Ecological researchers study the relationships among different organisms and between organisms and their surroundings. This makes it critical to understand how individual features in a community, like microbes or types of chemicals, affect the overall community’s development. By examining individual features, researchers can begin to identify those community or assemblage members that drive similarities across communities. To assist in this goal, scientists developed a novel ecological metric, called βNTIfeat. Many microbes do not grow in laboratory conditions. The new metric found that these “unculturable” microbes shape the microbial communities in river corridors. The metric also revealed that organic matter is influenced by a variety of compounds that contain nitrogen and phosphorus.
βNTIfeat will help researchers answer longstanding questions about ecosystems. For example, βNTIfeat can help uncover a common group of microbes that significantly affect various river corridors at different local or global scales. This will allow researchers to incorporate the dynamics of these microbes into models. In turn, these models will help scientists to generate predictions about how ecosystems may change due to climate change, wildfires, and other future disturbances.
Evaluating how ecological communities develop and change is one of the primary goals of ecology. By examining processes that give rise to specific community configurations across varied conditions, researchers will have a better understanding of the fundamental principles that govern community structure and will be able to improve predictions. Unfortunately, comparatively few studies examine the effects that individual features within a community or assemblage play on its overall structure. As part of this study, researchers from Pacific Northwest National Laboratory and California Lutheran University developed a new metric, called βNTIfeat, that investigates the contributions that these features make within a community.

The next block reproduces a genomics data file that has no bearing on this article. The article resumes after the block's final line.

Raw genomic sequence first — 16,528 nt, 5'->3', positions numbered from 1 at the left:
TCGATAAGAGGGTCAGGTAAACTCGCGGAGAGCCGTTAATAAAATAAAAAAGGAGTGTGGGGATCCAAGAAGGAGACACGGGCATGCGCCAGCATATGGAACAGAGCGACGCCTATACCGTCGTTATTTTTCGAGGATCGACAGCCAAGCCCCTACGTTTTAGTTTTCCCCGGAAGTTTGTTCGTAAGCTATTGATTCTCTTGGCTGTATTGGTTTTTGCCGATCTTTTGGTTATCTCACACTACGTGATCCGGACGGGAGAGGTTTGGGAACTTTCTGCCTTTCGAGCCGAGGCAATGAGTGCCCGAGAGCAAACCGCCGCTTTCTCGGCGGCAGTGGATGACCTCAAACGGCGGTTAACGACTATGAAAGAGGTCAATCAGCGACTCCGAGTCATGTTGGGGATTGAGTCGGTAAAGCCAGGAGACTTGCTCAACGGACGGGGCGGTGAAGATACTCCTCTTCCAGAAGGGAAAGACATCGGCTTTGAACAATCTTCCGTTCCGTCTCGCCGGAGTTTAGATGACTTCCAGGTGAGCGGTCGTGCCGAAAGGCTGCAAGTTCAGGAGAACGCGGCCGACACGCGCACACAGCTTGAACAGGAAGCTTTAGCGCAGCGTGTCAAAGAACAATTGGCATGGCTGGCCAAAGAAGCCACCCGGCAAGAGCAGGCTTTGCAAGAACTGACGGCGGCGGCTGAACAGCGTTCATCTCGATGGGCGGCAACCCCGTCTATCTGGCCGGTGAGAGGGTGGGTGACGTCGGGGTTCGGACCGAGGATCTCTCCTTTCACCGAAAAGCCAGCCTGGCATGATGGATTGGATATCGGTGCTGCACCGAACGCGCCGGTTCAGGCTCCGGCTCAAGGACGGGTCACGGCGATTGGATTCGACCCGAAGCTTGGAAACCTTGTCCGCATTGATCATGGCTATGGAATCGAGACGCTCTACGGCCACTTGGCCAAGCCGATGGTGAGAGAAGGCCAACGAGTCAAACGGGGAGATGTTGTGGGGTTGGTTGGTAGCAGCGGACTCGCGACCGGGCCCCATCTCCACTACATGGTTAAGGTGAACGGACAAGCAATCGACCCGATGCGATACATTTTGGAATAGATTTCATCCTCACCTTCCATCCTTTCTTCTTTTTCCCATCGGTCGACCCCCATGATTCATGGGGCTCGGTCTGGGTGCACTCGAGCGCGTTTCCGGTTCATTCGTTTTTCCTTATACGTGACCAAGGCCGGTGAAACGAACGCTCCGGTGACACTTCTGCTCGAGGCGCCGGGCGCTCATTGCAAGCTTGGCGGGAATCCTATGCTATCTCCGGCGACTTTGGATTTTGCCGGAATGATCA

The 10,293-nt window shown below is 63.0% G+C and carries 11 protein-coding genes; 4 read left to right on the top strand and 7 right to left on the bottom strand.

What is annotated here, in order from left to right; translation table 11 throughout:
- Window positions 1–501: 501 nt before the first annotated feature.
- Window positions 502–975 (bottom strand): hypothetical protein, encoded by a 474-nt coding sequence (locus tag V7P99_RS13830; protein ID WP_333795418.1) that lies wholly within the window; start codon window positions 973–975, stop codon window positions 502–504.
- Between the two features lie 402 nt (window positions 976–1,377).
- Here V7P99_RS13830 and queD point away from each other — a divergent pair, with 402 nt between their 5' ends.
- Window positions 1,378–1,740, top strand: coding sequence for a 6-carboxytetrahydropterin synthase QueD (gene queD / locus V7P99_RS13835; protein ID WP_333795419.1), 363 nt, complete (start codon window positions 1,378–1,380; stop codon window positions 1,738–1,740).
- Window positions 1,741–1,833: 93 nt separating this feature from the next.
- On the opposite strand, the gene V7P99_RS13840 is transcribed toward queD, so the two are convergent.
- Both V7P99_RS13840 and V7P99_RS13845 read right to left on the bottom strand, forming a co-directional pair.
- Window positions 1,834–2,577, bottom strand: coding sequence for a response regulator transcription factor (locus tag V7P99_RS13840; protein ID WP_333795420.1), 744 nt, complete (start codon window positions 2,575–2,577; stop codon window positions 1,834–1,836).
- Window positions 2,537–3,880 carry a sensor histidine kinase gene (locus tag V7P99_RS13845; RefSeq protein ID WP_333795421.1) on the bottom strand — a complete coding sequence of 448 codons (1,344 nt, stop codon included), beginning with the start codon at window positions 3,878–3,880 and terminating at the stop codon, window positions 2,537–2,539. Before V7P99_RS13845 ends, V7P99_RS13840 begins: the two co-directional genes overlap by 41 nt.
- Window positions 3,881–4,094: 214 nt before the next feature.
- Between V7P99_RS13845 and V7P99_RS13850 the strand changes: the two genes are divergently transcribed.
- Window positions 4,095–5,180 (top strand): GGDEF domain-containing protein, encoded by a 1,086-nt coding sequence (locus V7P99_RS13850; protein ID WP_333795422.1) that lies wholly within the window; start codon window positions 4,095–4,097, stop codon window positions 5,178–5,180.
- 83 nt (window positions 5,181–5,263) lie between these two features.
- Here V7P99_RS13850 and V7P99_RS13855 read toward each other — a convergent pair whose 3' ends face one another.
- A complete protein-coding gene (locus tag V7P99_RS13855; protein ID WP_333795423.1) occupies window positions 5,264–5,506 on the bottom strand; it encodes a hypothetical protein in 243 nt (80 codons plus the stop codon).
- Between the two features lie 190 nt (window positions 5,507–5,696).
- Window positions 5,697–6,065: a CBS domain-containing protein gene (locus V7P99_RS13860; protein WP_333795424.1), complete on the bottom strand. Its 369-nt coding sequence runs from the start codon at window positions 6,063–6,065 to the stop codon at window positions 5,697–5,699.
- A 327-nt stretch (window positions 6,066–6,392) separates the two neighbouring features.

Researchers used βNTIfeat to evaluate feature-level ecological processes in a riverine ecosystem to reveal some key dynamics. First, the team observed that unclassified and unculturable microbial lineages often contribute to differences across the microbial communities; this observation suggests that these unclassified/uncultured lineages play an outsized role relative to their abundance. Secondly, the organic matter assemblages were often driven by nitrogen- and phosphorus-containing molecular formulas, indicating a potential connection to nitrogen/phosphorus-biogeochemical cycles. Finally, by relating the βNTIfeat values for microbes and molecular formulas using a network analysis, researchers determined that members of the microbial family Geobacteraceae often had coordinated contributions to ecological structure with both nitrogen- and phosphorous-containing molecular formulas. This observation suggests there is a complex network of ecological interactions across community types.
Pacific Northwest National Laboratory
The initial experimental stages of this work were supported by the PREMIS Initiative at the Pacific Northwest National Laboratory (PNNL) with funding from the Laboratory Directed Research and Development Program at PNNL. The later stages of this work (e.g., data analysis, conceptual interpretation manuscript development) were supported by the Department of Energy (DOE) Office of Science, Biological and Environmental Research program, as part of an Early Career Award to James C. Stegen at PNNL. A portion of the research was performed at the Environmental Molecular Sciences Laboratory, a DOE Office of Science user facility at PNNL.
Danczak, R. E., et al., Inferring the contribution of microbial taxa and organic matter molecular formulas to ecological assembly. Frontiers in Microbiology 13, 803420 (2022). [DOI: 10.3389/fmicb.2022.803420]